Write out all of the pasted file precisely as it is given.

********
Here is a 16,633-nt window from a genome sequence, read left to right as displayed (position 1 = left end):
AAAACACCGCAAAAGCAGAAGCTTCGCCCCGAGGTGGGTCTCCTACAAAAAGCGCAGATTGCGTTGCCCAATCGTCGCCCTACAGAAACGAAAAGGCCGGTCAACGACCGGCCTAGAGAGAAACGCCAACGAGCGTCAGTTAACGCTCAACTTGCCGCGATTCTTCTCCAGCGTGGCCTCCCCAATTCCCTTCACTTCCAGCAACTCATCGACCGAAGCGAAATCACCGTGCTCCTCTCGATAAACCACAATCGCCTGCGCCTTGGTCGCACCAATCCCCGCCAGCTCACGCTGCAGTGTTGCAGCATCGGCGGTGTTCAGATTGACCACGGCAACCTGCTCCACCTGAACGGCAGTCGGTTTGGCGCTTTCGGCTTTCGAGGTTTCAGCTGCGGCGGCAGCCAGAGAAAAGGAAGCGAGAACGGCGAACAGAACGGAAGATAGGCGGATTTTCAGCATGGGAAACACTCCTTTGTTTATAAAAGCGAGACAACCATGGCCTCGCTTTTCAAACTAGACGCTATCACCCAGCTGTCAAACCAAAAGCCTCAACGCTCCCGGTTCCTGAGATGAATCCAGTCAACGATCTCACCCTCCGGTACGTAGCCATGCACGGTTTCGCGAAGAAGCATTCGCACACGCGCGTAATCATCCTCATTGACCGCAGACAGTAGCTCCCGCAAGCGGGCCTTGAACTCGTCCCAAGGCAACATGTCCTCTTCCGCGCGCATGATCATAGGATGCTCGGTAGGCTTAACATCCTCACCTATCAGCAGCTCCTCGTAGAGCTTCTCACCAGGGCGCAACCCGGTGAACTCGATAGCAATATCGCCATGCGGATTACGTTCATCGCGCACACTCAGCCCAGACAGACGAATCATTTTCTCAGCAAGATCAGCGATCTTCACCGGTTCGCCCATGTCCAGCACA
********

Here is a 16,633-nt window from a genome sequence, read left to right as displayed (position 1 = left end):
AAAACACCGCAAAAGCAGAAGCTTCGCCCCGAGGTGGGTCTCCTACAAAAAGCGCAGATTGCGTTGCCCAATCGTCGCCCTACAGAAACGAAAAGGCCGGTCAACGACCGGCCTAGAGAGAAACGCCAACGAGCGTCAGTTAACGCTCAACTTGCCGCGATTCTTCTCCAGCGTGGCCTCCCCAATTCCCTTCACTTCCAGCAACTCATCGACCGAAGCGAAATCACCGTGCTCCTCTCGATAAACCACAATCGCCTGCGCCTTGGTCGCACCAATCCCCGCCAGCTCACGCTGCAGTGTTGCAGCATCGGCGGTGTTCAGATTGACCACGGCAACCTGCTCCACCTGAACGGCAGTCGGTTTGGCGCTTTCGGCTTTCGAGGTTTCAGCTGCGGCGGCAGCCAGAGAAAAGGAAGCGAGAACGGCGAACAGAACGGAAGATAGGCGGATTTTCAGCATGGGAAACACTCCTTTGTTTATAAAAGCGAGACAACCATGGCCTCGCTTTTCAAACTAGACGCTATCACCCAGCTGTCAAACCAAAAGCCTCAACGCTCCCGGTTCCTGAGATGAATCCAGTCAACGATCTCACCCTCCGGTACGTAGCCATGCACGGTTTCGCGAAGAAGCATTCGCACACGCGCGTAATCATCCTCATTGACCGCAGACAGTAGCTCCCGCAAGCGGGCCTTGAACTCGTCCCAAGGCAACATGTCCTCTTCCGCGCGCATGATCATAGGATGCTCGGTAGGCTTAACATCCTCACCTATCAGCAGCTCCTCGTAGAGCTTCTCACCAGGGCGCAACCCGGTGAACTCGATAGCAATATCGCCATGCGGATTACGTTCATCGCGCACACTCAGCCCAGACAGACGAATCATTTTCTCAGCAAGATCAGCGATCTTCACCGGTTCGCCCATGTCCAGCACA